Economic

Seeing the Connections: The Illusion of Avoiding Foreign Entanglements

In studying Sun Tzu's strategy, we seek to see the necessary connections between things than make up the hidden gears and pulleys that drive our world. George Washington famously warned about avoiding "foreign entanglements" in his farewell address, but we forget that in his era, the US was a lonely island of freedom and democracy in a sea of tyranny and monarchy. The spread of freedom and democracy around the world provide the best measure of America's success and the best contributor not only American but the entire world's wealth.

Understanding the Tradeoffs: Choosing the Value that You Prefer

Sun Tzu's strategy teaches us to look for advantageous trade-offs. There is no such thing as a free lunch, but we can buy what we value more using a currency that we value less. Free societies are more prosperous simply because they allow people more of these types of choices. The more control we give to government, the more "value" is determine by central authority and the fewer choices we are free to make.

Key Strategic Mistakes: the Presidential Race Thus Far

This would be a good time to look at the presidential race thus far in terms of strategy. The race could be a landslide either way in November but remains close because both candidates keep making simple strategic errors. The top three strategic flaw for each candidate are: Obama: 1) Slow to recognized and correct judgment errors, i.e. Rev. Wright and Iraq surge, 2) Failure to see climate differences between big cities and most of America, 3) Seems more interested in winning praise than winning the election.

Fighting to Lose: How Politicians Get in Wrong

Sun Tzu teaches that attacking others is the poorest way to make progress. In most situations, we hurt ourselves more than we hurt our opponents. This problem is illustrated by the recent ban on new fast-food restaurants in LA. While the politicians think they are attacking fast-food, they are actually rewarding them and actually giving them a pile of profits to promote their product.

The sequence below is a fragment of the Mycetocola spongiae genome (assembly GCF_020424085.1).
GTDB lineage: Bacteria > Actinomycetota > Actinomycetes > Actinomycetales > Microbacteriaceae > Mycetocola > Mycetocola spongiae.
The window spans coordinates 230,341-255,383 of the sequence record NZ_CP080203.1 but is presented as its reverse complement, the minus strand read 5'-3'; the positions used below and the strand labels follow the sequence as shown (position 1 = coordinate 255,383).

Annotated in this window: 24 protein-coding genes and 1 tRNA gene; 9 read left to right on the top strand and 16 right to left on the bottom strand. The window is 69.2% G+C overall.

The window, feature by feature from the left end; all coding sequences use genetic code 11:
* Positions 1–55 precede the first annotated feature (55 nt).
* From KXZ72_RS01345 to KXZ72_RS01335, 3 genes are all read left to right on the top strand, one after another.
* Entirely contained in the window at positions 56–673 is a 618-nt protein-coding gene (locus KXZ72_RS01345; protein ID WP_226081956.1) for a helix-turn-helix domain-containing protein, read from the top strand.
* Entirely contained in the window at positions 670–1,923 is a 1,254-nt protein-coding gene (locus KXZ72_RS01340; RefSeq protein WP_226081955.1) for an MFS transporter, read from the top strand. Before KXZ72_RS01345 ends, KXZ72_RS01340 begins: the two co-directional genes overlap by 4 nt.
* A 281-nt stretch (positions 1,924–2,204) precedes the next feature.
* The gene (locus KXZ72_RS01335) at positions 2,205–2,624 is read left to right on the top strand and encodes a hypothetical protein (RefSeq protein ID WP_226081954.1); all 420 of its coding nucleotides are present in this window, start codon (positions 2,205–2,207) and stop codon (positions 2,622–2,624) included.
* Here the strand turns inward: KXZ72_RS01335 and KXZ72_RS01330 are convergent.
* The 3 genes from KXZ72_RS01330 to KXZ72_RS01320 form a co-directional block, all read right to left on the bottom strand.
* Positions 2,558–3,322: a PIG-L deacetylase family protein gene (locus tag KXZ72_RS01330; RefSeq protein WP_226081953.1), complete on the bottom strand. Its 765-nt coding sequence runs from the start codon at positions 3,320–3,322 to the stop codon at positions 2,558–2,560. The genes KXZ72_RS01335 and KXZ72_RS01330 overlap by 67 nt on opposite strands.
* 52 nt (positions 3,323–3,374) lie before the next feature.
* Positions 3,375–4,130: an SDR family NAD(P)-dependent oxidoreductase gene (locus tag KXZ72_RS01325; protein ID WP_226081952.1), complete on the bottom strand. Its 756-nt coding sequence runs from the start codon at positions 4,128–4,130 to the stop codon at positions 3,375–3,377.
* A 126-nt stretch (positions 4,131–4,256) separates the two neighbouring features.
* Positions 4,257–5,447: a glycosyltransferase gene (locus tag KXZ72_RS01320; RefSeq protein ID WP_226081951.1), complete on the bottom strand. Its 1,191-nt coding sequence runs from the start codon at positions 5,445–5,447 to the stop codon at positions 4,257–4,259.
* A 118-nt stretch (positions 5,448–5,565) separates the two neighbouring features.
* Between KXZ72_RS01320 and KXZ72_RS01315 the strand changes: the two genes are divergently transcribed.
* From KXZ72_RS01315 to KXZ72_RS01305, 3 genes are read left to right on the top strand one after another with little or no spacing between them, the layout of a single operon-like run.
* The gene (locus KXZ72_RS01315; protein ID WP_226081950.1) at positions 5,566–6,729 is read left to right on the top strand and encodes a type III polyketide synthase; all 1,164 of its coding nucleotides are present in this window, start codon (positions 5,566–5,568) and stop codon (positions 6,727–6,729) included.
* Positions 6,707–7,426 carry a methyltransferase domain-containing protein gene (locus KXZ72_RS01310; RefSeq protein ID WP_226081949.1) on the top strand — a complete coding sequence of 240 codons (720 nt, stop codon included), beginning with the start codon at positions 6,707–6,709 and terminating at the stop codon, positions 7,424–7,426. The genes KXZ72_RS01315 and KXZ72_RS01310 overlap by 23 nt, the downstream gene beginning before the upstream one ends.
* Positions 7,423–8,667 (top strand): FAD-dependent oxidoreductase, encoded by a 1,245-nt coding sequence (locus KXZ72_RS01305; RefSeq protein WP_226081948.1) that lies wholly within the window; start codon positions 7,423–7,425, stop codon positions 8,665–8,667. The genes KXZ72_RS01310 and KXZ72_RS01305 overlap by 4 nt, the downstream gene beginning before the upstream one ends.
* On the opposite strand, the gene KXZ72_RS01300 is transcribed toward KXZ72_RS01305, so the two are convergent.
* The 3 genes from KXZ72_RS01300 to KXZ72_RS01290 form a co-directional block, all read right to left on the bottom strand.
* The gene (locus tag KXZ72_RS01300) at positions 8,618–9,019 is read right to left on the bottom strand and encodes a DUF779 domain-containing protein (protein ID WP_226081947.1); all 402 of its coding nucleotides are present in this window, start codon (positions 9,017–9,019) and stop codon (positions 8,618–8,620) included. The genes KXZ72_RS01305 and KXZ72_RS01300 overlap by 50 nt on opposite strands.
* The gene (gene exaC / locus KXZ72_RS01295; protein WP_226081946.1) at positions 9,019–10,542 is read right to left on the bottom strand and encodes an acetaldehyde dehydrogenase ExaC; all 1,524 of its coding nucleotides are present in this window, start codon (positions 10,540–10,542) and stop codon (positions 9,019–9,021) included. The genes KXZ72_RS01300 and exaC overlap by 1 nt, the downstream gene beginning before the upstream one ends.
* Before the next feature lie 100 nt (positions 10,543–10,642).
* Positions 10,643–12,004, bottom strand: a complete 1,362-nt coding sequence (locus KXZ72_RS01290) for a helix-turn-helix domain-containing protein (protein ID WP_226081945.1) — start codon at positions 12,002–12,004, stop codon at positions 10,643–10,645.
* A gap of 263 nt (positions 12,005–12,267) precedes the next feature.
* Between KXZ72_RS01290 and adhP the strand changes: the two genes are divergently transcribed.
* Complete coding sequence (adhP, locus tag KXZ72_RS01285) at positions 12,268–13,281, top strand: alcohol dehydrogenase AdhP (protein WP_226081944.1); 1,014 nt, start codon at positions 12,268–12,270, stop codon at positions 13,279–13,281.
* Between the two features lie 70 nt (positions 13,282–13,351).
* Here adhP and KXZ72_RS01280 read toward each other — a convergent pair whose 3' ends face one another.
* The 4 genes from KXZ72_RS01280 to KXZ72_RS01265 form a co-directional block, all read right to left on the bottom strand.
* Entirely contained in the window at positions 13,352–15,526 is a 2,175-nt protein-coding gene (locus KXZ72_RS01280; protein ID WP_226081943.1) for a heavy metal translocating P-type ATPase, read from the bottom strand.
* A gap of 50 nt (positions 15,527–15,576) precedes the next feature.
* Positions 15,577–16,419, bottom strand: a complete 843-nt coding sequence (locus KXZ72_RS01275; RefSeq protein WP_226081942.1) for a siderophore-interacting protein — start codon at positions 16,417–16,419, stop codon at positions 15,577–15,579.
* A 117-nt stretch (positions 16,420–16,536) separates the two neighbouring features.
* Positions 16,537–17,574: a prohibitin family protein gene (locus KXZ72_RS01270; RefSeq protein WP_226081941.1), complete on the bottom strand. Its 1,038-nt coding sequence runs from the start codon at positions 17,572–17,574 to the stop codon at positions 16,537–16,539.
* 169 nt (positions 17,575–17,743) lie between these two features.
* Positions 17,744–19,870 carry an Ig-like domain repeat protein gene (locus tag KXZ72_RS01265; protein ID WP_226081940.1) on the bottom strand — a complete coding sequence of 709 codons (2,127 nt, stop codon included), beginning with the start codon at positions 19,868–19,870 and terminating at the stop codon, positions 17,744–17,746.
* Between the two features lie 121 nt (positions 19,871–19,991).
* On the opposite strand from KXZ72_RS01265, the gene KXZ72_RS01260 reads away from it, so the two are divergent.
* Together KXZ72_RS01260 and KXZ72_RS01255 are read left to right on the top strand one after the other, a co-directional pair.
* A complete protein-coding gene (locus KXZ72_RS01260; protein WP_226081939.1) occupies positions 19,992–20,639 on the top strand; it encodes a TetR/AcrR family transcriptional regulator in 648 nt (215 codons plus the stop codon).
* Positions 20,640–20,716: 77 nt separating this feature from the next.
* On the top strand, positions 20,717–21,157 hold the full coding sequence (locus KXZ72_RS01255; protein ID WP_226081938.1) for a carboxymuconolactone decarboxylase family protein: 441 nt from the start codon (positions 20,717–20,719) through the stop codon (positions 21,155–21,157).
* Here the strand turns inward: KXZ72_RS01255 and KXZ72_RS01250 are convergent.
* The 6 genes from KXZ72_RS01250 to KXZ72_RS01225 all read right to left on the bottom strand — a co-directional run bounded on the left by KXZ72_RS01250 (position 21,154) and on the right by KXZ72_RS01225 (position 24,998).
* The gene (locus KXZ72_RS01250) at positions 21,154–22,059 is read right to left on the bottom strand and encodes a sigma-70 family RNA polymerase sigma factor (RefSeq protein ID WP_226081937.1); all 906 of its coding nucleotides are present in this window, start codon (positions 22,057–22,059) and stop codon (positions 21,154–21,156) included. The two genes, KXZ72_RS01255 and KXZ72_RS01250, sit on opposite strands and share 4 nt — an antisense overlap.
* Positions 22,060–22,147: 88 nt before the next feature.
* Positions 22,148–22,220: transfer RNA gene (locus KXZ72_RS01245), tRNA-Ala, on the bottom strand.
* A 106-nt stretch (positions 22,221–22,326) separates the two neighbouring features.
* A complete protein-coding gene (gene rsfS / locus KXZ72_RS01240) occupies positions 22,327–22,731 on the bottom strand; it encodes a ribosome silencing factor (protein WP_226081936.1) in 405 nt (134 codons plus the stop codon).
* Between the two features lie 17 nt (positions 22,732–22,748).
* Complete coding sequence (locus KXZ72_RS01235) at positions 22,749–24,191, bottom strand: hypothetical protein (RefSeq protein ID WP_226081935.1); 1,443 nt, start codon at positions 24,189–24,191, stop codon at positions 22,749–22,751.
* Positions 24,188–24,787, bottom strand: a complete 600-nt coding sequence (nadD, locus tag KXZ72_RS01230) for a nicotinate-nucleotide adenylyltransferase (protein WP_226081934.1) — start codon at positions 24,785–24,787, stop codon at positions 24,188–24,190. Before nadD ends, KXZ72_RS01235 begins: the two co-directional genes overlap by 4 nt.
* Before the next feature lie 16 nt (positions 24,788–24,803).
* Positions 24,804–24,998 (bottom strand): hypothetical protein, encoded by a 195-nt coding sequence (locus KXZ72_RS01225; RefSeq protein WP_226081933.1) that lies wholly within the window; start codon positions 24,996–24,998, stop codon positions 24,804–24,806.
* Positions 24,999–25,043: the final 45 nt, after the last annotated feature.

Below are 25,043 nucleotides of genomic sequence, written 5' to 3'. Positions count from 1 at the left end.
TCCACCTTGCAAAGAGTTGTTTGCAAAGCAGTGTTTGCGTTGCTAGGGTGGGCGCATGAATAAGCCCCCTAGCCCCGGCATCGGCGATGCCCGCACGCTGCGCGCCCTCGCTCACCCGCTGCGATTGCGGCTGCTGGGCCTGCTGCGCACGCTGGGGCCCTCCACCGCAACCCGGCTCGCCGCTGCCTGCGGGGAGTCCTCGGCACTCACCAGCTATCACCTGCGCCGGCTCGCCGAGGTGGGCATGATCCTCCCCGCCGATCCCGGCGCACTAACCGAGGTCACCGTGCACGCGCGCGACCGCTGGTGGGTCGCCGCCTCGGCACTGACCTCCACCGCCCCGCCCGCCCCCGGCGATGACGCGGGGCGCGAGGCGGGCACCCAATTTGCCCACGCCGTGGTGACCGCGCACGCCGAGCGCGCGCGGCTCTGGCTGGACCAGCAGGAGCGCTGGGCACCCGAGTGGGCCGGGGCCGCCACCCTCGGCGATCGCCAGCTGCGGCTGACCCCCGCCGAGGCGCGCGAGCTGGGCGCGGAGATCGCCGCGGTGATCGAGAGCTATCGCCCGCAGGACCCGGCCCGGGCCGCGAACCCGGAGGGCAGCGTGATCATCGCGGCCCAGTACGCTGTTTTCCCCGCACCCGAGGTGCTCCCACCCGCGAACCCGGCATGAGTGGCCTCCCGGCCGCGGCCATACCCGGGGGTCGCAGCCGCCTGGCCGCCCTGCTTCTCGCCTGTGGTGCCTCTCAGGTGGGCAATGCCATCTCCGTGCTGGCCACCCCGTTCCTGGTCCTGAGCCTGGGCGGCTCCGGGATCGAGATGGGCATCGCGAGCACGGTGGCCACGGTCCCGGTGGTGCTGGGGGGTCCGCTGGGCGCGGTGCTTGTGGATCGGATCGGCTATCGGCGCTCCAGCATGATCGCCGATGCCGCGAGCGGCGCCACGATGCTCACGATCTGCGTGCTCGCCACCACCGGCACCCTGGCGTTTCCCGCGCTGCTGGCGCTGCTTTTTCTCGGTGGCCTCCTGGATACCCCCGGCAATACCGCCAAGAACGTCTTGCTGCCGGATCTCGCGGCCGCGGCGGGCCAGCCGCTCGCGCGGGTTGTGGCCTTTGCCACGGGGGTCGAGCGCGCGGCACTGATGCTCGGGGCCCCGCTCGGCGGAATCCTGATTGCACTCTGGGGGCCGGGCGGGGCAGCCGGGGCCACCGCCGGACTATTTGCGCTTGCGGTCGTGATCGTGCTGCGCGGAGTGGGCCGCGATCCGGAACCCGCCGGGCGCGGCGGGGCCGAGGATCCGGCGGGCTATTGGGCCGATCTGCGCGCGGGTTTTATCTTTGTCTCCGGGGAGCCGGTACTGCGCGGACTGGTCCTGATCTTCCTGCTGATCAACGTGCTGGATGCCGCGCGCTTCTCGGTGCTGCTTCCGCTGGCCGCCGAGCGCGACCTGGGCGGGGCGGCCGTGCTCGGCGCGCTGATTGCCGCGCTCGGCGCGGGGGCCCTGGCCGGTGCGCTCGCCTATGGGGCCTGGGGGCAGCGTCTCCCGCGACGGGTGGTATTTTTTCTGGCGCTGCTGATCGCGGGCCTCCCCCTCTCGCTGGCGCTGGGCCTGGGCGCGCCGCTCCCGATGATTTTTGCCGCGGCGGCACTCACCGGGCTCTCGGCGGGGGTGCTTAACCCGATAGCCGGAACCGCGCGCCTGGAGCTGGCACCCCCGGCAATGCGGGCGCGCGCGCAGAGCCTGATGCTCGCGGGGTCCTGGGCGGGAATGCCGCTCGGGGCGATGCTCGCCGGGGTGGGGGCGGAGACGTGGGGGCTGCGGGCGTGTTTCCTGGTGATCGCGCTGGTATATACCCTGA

Strategic Perspective: Food for Thought

Foolish ideas seem logical if they are repeated often enough. Sun Tzu's strategy teaches the use of analogies to support logic. For example, do the arguments about energy policy make sense in terms of food policy? Current food technology does a thousand times more ecological damage than any other human activity including using oil. Farming cuts down trees, plows up the land, depletes limited water resources, spreads dangerous chemicals, and intentionally poisons natural plants and animals. Using ecologically unsound food is destroying the planet.

Leveraging Expectations: Prediction Confirmed

In this earlier post on the third of this month, I explained how Sun Tzu's strategy uses subjective perceptions to leverage changes in objective positions. I predicted that if politicians would just start taking actions that would change people's expectations about the FUTURE of oil availability, the price would drop immediately not years ahead when the oil actually becomes available.

Adapting to Change: Part 23,453

A student who is a union member wrote to describe how the management of his railroad is decommissioning new assets despite their efficiency. This is a good example of how organizations fail to understand how methods must adjust to climate. Railroads have a rare opportunity right now. Fuel price rises are hitting their main competitors, the truckers, hard. Asset utilization is not a bad focus for a capital intensive business like railroads, but to improve utilization, what is better: removing assets or increase sales?

New Business War College Site

We have just created a new site, called the Business War College, where we bring together a number of our materials under a little different label. Of the years of working in the book store market, I became shy about marketing "war" especially since Sun Tzu teaches winning while avoiding conflict. However, since the business world really is increasingly the focus of the world's competitive between ideas, which is a very good thing, it seems appropriate to acknowledge the fact, especially since business people are our main customers.

Natural Systems: Stopping Change

Like most classical scientists, Sun Tzu sought to understand nature. Though he studied was human competition, he saw competition natural not a human artifact. Though human institutions are artificial because we create them, we do not create and cannot change the nature of competition itself. Whether we applaud it or hate it, one of the things that cannot stop is change. In watching this very entertaining video by Drew Carey ON Free Trade and

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